The University of Adelaide, established in South Australia in 1874, maintains a rich history of scientific innovation. For more than 140 years, the institution and its researchers have had an impact all over the world—making vital contributions to the invention of X-ray crystallography, insulin, penicillin, and the Olympic torch.
Bioinformaticians from the university’s School of Biological Sciences are carrying on this tradition of innovation. The researchers foster collaborations across the university with the aim of shaping the future of bioscience research at the institution. To support their goals, they develop and deliver bioinformatics training on campus. Recently, in collaboration with Dr. Radosław Suchecki, research scientist at the Commonwealth Scientific and Industrial Research Organization, they offered hands-on virtual training in the Snakemake workflow engine and Nextflow workflow manager to bioinformaticians across Australia, with the support of Australian BioCommons.
To deliver this training, they needed to quickly spin up automated virtual training environments, which presented unique challenges. “In this field, the compute requirements can be very large and usually beyond what one can expect in a computing suite at any one institution,” says Dr. Nathan Watson-Haigh, research fellow in bioinformatics at the university’s School of Biological Sciences. “In addition, we needed to set up a training environment where everyone could access the same resources, regardless of where they were or what their local infrastructure was. These were capabilities we didn’t have ourselves.”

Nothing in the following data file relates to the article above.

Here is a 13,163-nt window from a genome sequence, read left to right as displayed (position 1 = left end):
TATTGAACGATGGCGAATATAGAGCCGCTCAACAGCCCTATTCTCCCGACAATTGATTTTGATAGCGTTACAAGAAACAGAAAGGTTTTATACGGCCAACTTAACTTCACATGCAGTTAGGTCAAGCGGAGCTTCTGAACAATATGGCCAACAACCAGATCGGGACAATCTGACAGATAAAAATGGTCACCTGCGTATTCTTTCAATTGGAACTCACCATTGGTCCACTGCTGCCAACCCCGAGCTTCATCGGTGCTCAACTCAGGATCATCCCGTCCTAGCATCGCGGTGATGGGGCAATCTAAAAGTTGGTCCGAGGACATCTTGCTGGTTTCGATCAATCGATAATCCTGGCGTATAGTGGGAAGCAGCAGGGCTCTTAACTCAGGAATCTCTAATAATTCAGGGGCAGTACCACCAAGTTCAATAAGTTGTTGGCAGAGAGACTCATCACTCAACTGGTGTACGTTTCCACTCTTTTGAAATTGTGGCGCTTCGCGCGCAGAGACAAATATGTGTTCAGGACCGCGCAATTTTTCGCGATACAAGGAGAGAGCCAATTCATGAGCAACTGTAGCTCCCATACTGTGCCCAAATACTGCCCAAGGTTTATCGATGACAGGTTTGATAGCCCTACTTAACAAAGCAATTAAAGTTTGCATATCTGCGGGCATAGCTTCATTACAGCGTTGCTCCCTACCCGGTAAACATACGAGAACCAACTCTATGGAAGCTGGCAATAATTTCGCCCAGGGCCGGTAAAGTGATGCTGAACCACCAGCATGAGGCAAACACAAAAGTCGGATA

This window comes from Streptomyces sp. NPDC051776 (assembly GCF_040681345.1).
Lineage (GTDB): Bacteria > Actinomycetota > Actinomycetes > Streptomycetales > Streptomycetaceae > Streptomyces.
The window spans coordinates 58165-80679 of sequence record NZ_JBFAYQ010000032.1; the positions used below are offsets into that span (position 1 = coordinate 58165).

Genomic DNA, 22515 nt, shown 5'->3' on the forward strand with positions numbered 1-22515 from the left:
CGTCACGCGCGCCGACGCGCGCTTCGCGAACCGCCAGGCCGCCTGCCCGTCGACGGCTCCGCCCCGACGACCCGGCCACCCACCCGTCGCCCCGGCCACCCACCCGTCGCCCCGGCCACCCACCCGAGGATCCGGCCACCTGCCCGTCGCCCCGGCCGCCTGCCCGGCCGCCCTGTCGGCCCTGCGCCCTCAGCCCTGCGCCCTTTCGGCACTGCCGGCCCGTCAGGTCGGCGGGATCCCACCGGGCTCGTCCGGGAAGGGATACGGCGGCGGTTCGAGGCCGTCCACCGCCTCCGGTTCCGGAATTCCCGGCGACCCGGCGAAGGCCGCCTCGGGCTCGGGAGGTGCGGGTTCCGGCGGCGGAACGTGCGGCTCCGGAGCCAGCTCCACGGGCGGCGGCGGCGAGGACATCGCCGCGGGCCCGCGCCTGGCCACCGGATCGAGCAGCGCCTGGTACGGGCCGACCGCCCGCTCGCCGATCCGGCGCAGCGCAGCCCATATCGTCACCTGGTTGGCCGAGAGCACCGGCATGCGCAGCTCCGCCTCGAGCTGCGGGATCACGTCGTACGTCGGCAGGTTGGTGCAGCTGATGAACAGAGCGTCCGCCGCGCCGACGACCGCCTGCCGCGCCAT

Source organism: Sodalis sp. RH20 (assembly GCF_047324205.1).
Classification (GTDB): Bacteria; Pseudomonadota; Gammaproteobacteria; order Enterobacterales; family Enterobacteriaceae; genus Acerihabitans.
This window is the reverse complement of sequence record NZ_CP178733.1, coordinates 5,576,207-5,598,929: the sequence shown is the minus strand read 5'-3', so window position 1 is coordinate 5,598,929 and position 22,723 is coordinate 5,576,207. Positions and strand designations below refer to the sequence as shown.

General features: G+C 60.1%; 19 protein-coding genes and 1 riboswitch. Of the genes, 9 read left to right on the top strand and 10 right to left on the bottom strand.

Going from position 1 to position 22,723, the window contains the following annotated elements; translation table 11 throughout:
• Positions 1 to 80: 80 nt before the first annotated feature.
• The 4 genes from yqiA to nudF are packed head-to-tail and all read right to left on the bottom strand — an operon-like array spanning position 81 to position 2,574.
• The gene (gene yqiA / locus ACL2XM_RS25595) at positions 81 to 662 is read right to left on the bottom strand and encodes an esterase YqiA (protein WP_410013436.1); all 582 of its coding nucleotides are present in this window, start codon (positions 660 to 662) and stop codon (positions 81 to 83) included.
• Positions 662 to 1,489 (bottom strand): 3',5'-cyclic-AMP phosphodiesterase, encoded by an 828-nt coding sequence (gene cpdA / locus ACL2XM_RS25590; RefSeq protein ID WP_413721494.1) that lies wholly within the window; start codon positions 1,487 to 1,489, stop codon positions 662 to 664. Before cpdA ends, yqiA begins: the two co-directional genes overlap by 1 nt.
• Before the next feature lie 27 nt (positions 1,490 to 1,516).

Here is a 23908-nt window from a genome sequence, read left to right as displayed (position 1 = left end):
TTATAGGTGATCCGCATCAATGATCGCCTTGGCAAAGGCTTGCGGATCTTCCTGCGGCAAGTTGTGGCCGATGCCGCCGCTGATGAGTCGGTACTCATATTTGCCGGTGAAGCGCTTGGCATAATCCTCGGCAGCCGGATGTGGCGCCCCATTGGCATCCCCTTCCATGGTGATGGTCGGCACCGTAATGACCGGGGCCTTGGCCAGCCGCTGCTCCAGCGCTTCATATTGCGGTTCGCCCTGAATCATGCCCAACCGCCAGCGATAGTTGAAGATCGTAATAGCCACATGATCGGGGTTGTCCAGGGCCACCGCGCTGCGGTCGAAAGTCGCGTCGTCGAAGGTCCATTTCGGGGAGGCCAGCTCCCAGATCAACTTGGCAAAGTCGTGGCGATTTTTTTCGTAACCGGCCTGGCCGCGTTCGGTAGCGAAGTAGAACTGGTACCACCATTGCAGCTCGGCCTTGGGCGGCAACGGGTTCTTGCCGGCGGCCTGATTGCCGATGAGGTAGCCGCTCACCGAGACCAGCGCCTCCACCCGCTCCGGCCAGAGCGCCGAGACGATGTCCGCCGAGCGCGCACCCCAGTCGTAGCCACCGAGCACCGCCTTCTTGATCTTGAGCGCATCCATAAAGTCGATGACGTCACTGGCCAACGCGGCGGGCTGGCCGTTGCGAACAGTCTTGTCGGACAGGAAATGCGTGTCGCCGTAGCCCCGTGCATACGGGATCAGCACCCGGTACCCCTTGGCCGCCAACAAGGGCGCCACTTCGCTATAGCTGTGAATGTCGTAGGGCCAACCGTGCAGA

The bioinformaticians engaged RONIN, a Select Consulting Partner in the Amazon Web Services (AWS) Partner Network (APN), to help design and deploy an AWS-based compute cluster that runs on hundreds of Amazon Elastic Compute Cloud (Amazon EC2) instances. The cluster uses AWS Auto Scaling for automatic on-demand scalability, and it takes advantage of the Slurm open-source cluster management system.
“We wanted to develop training for tools that would work in a cluster environment that bioinformatics researchers would typically work on,” says Watson-Haigh. “We knew the AWS Cloud was the right technology, and RONIN was a trusted technology partner we had worked with previously.”
The university collaborated with RONIN to conduct a trial of the cluster before the training event. “The barrier to entry seemed significant at the time, so when we conducted the trial, we clearly saw how good the technology was, as well as the support from RONIN. Just the fact that we could spin something up with no more than a few clicks and have infrastructure at our fingertips was very powerful.”
Using the RONIN solution, the university’s bioinformaticians created a workshop that ran simultaneously across eight locations spanning four time zones in Australia.
With the RONIN compute cluster, the trainers were able to quickly create virtual training for event participants. “Using RONIN and AWS, we spun up training environments in minutes outside of the institutional firewall, so more than 150 bioinformaticians got access to the same virtual resources, regardless of their location,” says Watson-Haigh.
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